The tragic outbreak of the Coronavirus has aroused an ever growing sentiment that “economics” ought take a back seat to the general welfare of humanity. History professor Cindy Ermus claimed in the Washington Post,
We must demand more from our leaders than we have received to date, and they must prioritize containing the pandemic over everything, including economic well-being.
From personal experience, the language among the general public conveys notions comparable to putting “people over profits.” An article in Forbes further echoes this attitude with the headline, “Coronavirus Response: People First, Economics Second “.
As dire as the Coronavirus is, it is critically important to be cognizant of what impressions are derived from the situation at hand. The impression that economics is a trivial matter to be eschewed is counterproductive.
Economics fundamentally deals with the allocation of resources. This is true across any school of thought, definition, or other classification. When dealing with a pandemic, the most imperative aspect is relaying medicine, health workers, sanitation equipment, etc. (i.e. resources) to those who require it. Materials and manpower cannot be summoned out of thin air and dispersed at will. There are limited amounts of supplies, labor, medical knowledge, and time that go into addressing any catastrophe. The affects of these limitations for any entity looking to subdue the Coronavirus outbreak are unavoidable.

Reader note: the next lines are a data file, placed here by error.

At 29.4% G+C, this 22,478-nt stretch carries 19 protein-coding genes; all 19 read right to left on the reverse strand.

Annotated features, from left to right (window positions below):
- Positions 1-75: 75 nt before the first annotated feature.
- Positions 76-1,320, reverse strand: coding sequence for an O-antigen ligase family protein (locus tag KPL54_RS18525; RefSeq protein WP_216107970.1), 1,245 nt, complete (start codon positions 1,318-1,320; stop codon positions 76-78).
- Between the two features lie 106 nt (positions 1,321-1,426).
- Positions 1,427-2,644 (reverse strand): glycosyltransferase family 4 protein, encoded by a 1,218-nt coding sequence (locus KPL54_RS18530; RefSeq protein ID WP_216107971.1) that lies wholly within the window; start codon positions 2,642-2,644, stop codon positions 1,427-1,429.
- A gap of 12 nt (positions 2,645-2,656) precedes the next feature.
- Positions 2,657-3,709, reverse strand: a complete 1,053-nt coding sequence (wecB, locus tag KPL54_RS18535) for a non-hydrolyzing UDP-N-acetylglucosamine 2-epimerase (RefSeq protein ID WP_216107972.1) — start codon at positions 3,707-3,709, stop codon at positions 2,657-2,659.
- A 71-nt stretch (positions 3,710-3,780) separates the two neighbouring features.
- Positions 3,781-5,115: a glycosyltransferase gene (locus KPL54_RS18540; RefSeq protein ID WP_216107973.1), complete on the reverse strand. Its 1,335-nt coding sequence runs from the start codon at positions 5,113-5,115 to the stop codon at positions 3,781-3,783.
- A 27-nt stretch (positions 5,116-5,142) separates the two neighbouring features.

Any objective with a hands-on plan of remedying the outbreak will inevitably require labor, supplies, and timing. Haphazardly ignoring these limitations will hamper how efficiently aid is distributed and received. Let’s say the absolute most effective plan on how to deal with the Coronavirus was devised. If the quantities of substances specified in said plan are already spent, the available help is tied up in another assignment, the approval process necessary to begin the plan proves extensive, etc., then the plan will either be functionally non-existent or scrapped down to more manageable albeit less effective tasks. In scenarios where people’s lives are at stake (such as the immunocompromised infected with the Coronavirus), the often overlooked constraints of economics can play a literally fatal role.
Given how entrenched economics is in dealing with catastrophe, fostering discourse disparaging economics in times of crisis is absurd. Resources and allocation efficiency are the only factors that will allow humanity to overcome the dangers of the Coronavirus. Kindling sentiments to the contrary will only spread misinformation and obscure feasible methods that would improve the general welfare.